Chicago’s Leah Treat named as new PBOT Director

Chicago’s Leah Treat named as new PBOT Director

Leah Treat.
(Photo: PBOT)

The City of Portland has selected Leah Treat to be the new Director of the Bureau of Transportation (PBOT). Treat is currently the Managing Deputy Commissioner at the Chicago Department of Transportation where she serves under Chicago’s Transportation Commissioner Gabe Klein.

In a statement released this morning, PBOT Commissioner Steve Novick said, “Portland needs a transportation leader who has the budget management background to help us address our deficit in basic street maintenance and who understands the value of sustainable modes such as biking and walking. We know we have found the right person for PBOT in Leah Treat and we are excited to have her join us in Portland.”

Treat has been in government service her entire 17-year career. Her background is in budgeting and finance and the majority of her past positions have been focused on “standing up organizations financially.” Treat and Klein first worked together in Washington D.C. where she was Klein’s deputy director of finance and managed D.C. over $1 billion transportation budget. Prior to working in D.C. Treat served in advisory roles for the governor and Legislature of New Mexico.

Trying out a Divvy Bike.
(Photo: Twitter)

I met Treat last month as part of the candidate selection process. During conversations at that event, Treat described her transition from budget wonk to transportation wonk: “As I worked with Gabe I became more exposed to the creative side of transportation and used my financial skills to get involved with some really fun and creative projects that has created a passion for me in transportation outside of finance.”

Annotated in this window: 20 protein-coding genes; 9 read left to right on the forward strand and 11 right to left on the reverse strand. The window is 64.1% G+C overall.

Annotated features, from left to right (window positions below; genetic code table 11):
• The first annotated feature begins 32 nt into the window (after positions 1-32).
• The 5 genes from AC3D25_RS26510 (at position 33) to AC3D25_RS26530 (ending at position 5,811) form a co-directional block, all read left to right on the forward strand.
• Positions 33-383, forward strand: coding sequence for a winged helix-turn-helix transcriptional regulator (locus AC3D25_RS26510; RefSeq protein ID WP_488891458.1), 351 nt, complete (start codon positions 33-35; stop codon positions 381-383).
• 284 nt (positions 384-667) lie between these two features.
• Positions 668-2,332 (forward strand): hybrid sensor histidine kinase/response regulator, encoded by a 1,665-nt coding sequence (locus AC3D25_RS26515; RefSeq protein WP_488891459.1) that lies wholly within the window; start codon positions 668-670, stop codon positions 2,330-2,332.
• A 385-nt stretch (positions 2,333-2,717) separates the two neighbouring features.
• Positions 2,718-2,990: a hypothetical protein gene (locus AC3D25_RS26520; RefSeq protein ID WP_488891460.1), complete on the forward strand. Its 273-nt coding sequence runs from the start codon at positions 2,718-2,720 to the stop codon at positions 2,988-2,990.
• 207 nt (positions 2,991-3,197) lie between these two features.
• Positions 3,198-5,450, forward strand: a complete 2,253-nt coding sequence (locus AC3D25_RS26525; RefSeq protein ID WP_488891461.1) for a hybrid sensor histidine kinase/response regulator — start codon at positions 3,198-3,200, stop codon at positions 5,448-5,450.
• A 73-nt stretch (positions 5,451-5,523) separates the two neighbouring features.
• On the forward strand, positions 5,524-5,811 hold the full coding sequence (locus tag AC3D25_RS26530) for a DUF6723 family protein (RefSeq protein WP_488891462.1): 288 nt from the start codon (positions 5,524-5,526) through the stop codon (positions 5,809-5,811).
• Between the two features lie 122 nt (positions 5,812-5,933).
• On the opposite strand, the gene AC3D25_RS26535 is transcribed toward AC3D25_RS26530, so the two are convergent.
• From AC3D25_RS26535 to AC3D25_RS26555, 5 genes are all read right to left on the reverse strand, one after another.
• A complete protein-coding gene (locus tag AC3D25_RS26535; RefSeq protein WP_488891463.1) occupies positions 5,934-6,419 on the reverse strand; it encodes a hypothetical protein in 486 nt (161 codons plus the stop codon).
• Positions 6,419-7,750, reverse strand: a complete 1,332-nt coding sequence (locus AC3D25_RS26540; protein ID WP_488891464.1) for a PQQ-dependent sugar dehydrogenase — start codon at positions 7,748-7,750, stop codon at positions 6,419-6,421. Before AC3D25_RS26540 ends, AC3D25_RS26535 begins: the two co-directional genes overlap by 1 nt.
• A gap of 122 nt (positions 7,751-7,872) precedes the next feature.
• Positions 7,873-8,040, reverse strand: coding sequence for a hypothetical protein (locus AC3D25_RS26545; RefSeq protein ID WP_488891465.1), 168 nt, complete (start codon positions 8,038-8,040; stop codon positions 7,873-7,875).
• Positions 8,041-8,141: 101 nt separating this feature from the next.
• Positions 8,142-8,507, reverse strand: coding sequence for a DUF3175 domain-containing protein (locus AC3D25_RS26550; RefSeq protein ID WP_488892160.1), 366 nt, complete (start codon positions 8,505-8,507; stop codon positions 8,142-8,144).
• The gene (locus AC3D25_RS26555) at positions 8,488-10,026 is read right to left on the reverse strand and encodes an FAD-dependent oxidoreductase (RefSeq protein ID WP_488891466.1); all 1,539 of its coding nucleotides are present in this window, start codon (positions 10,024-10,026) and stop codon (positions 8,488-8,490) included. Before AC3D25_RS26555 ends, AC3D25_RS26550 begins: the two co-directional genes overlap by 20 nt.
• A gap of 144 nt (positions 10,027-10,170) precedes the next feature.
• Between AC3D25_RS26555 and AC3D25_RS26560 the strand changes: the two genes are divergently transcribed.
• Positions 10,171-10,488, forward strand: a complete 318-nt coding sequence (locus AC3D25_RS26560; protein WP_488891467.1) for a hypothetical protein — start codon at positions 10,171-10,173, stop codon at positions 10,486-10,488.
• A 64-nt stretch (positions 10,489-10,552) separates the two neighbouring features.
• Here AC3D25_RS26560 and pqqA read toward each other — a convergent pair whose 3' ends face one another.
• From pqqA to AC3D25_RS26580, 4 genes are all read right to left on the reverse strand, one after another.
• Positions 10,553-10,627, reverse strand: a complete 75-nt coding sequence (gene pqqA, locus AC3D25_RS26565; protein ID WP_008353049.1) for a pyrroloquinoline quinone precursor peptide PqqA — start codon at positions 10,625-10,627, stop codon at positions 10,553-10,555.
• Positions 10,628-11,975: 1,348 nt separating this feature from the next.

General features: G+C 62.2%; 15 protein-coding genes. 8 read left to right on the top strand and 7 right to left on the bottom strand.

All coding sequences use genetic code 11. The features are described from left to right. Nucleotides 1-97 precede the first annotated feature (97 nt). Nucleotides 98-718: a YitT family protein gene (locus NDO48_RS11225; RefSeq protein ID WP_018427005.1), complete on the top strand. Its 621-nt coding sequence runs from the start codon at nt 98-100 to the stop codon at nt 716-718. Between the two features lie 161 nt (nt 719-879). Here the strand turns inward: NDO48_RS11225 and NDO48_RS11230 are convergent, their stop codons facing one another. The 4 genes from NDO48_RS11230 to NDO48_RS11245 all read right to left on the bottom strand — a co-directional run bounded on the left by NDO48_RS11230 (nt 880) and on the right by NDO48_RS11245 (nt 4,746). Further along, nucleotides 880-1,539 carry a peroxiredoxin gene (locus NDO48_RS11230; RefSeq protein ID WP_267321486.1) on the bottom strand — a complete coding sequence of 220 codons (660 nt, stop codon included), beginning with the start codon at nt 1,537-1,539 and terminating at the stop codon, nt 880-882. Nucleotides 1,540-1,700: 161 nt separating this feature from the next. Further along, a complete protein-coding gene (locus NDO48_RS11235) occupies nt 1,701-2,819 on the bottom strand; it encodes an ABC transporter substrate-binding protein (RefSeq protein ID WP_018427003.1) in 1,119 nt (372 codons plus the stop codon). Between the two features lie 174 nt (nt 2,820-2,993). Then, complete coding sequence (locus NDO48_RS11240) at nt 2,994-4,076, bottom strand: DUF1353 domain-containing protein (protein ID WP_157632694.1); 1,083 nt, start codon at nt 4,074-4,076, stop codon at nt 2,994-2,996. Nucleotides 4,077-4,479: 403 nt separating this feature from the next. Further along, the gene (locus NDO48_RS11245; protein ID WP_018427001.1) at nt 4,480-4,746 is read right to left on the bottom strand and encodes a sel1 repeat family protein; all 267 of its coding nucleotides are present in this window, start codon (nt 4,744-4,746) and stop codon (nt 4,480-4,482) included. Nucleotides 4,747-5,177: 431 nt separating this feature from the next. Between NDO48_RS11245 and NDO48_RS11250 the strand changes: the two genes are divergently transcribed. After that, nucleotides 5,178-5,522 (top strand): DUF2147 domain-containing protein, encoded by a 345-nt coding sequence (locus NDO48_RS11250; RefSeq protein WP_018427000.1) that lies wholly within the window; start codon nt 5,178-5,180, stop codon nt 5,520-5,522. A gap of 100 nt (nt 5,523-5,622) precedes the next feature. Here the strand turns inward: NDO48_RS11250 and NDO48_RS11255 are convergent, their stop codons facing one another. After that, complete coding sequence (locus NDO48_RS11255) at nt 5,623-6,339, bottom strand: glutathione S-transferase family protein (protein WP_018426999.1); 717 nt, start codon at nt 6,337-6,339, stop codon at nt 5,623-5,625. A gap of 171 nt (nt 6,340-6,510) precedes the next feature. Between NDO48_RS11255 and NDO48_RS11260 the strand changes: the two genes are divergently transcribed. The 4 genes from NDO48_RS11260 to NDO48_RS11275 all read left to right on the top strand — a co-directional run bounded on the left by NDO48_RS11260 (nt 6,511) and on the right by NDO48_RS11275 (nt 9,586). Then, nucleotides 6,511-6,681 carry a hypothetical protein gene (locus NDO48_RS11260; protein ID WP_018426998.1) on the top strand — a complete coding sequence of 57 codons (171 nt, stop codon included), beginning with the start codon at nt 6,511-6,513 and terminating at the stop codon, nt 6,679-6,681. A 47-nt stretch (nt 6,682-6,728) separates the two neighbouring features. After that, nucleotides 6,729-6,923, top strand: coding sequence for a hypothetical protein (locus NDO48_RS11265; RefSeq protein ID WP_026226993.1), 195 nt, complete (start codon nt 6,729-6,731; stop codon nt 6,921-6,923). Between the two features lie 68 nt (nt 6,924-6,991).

In D.C. Treat worked on the roll-out of Capital Bikeshare (the nation’s most successful bikeshare system), open streets and other placemaking programs. Those initiatives gained considerable national attention and Treat and Klein were eventually lured from D.C. to Chicago by Mayor Rahm Emanuel where Treat says “We were trying to implement the same things we’d done in D.C.” Divvy Bikes, Chicago’s bikeshare system with 3000 bikes, is set to open for registration any day now.

Treat says she loves Portland and is “Turned on by the progressive politics and the beauty and splendor of this city.”

In an official PBOT statement, she added that, “I believe Portland to be a national leader in sustainable transportation modes and know we can continue to push an aggressive agenda by developing smart, fiscally responsible budgets, focusing on efficient operations and incorporating smart planning and economic development strategies into future city goals.”

Treat will join Novick, who was recently appointed Transportation Commissioner. They should make a very dynamic pair given that Novick is also known for his creative ideas and fiscal acumen. They face a daunting task of finding more transportation funding and building a transportation system that reflects the goals and plans adopted by the majority Portlanders who want better bicycling access and safer transportation options. It’s a foregone conclusion that the City of Portland will make a major move toward a new transportation funding stream as early as 2014 (there are also rumblings of a statewide transportation funding initiative in 2015). Having Treat at the helm could be a major asset in making sure whatever funding solution we come up with has a positive impact on bicycling.

Treat is married and has four small children. On Twitter she describes herself as a Good government gal with a passion for change in the transportation industry. A Mom to 4 smarty-pants kids and wife to an artsy, intellectual, bike fanatic.”

This is huge news for bicycling and transportation in Portland. Treat clearly understands the value and importance of bicycling and she has the skills and background to move it forward. Both Novick and Mayor Hales are also big fans of bicycling and we are now truly poised to finally start moving the needle once again.

Stay tuned for more coverage.

Comments are closed.